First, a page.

Click here for information
related to discipline (including suspensions, expulsions, and problem
solving) from Bridges4Kids.
How Can We Teach Kids to Stick Up For Peers Who are Bullied? -
Research has not only documented the great prevalence of bullying at
schools; it's also shown that quite often, children serve as passive
bystanders. They neither join in the bullying nor try to stop it, but
just watch it from the sidelines. Yet when these observers do
intervene, more often than not they're successful in stopping the
bullying. So why don't they intervene -- and perhaps more importantly,
how can parents and teachers effectively encourage them to intervene
when it's appropriate for them to do so?
TV, No Homework Can Turn Suspensions Into Vacations - This was
Kymber and Shawnte Andre-Sanders's punishment early this month: The
Prince William County sisters spent the day in their pajamas,
luxuriating in front of the television, contemplating 50 Cent's song
"Window Shopper," T.G.I. Friday's chicken-sandwich commercial and,
occasionally, such CNN news flashes as "Elvis Foils Robbers."
Keeping Suspended Students in School - Schools try to reduce
“official hooky.” Out-of-school suspensions can cost St. Louis-area
students tens of thousands of days a year - stealing valuable
instructional time from students as well as state dollars from school
Report Finds Schools Needlessly Arresting Growing Number of Youth
- Advancement Project has released its second report examining the over use
of zero tolerance school discipline policies and the growing reliance on police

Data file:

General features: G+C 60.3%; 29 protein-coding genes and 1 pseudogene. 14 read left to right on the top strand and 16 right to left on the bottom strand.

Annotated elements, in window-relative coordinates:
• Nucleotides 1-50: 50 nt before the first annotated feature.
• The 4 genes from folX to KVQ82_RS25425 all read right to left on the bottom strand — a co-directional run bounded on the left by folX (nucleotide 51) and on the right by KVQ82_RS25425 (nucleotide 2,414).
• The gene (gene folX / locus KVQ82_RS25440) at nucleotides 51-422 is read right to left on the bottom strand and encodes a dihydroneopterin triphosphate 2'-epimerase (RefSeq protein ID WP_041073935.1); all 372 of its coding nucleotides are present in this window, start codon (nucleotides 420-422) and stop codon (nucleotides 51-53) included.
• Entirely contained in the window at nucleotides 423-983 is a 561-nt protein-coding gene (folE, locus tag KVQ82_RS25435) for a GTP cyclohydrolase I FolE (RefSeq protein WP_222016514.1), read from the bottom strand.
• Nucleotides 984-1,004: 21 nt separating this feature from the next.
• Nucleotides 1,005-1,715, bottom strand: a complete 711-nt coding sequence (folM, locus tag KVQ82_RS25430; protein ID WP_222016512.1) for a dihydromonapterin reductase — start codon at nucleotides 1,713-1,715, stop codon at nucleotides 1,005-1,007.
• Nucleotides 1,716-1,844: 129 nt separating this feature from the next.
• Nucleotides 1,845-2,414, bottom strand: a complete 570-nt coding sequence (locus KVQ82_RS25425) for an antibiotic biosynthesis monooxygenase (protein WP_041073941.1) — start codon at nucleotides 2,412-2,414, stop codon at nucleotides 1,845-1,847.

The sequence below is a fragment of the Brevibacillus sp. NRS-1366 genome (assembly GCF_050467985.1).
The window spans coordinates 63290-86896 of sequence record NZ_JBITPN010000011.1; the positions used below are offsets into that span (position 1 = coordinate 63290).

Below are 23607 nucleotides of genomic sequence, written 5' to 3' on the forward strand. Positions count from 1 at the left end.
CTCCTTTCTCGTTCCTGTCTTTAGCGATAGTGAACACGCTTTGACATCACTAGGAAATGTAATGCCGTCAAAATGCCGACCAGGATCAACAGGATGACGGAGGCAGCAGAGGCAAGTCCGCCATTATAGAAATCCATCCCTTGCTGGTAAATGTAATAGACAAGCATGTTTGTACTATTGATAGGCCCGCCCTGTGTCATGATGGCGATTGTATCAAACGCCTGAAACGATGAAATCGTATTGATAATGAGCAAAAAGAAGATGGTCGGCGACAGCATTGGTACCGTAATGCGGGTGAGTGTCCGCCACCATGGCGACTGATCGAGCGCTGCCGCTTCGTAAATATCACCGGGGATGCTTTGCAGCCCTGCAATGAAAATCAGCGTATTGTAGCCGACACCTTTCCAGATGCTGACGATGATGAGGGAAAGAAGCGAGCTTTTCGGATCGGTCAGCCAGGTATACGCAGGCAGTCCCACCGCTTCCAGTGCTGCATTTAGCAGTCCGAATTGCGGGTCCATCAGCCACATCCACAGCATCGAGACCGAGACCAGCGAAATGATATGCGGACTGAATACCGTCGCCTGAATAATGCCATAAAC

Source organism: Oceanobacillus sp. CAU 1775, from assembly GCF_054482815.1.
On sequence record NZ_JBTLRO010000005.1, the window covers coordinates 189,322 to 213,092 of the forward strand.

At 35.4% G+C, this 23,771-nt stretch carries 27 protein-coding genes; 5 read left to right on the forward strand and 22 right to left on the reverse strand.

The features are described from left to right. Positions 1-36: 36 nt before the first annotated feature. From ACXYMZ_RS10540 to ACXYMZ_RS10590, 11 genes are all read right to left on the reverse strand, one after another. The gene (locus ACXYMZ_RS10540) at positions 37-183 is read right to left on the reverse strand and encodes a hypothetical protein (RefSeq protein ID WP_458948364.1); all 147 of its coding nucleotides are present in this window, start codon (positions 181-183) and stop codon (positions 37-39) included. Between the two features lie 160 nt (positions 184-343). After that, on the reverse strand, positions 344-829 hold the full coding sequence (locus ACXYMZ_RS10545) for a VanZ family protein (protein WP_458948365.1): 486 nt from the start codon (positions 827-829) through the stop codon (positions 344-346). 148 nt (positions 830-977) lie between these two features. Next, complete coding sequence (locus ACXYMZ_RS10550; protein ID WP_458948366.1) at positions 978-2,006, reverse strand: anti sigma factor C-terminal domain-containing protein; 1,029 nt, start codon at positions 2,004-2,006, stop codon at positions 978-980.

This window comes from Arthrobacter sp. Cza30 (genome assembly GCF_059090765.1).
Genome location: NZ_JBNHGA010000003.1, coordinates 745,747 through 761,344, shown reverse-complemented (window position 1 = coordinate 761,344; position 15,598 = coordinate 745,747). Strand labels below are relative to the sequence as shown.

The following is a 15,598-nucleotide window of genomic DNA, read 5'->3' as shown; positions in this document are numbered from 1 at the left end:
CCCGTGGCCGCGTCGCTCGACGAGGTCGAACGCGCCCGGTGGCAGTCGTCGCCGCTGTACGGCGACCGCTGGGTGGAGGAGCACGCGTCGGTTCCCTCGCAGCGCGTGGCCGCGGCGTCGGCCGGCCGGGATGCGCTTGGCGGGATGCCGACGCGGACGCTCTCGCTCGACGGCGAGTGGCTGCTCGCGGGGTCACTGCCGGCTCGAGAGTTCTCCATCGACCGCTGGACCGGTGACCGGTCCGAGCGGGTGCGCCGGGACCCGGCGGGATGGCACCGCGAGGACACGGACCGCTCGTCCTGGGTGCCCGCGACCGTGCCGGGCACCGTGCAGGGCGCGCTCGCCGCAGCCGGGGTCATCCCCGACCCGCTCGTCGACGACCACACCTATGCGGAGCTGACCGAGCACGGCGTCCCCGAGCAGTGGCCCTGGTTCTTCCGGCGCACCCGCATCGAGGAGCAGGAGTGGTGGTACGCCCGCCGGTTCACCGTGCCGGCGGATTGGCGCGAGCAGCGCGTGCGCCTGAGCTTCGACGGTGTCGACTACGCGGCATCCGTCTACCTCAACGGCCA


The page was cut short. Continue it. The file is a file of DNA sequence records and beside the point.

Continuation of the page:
and juvenile courts as disciplinarians-- Education on Lockdown: The Schoolhouse
to Jailhouse Track . The report examines the nationwide trend towards using zero
tolerance policies as the primary tool of discipline versus the last resort tool
for the most extreme cases of student misconduct.
here to read the press release. Click to
version of the audio news release. Also see:
Schoolhouse to Jailhouse Track (PDF).
Physical Restraint in School - The current emphasis on
educating children in the least restrictive environment has resulted
in the use of physical restraint procedures across all educational
placement settings, including public schools. Since its initial use,
restraint has been controversial. Professionals who use physical
restraint claim that it is necessary to safely manage dangerous
behaviors. Child advocates, however, argue that far too many children
suffer injury and death from the very staff charged with helping them.
The authors review research literature, legislation, and court
decisions on topics related to the use of restraint in schools and
identify position statements and recommended practices from nationally
recognized professional organizations and advocacy groups.
Recommendations are given for research, policy, and procedures for the
use and practice of physical restraint in schools.
Aggressive Discipline Can Backfire - An Australian study of
4,000 students and 600 teachers found that the best-behaved classes
had teachers who used positive rewards and inclusive decision-making,
rather than yelling and punishment. Researchers warn that difficult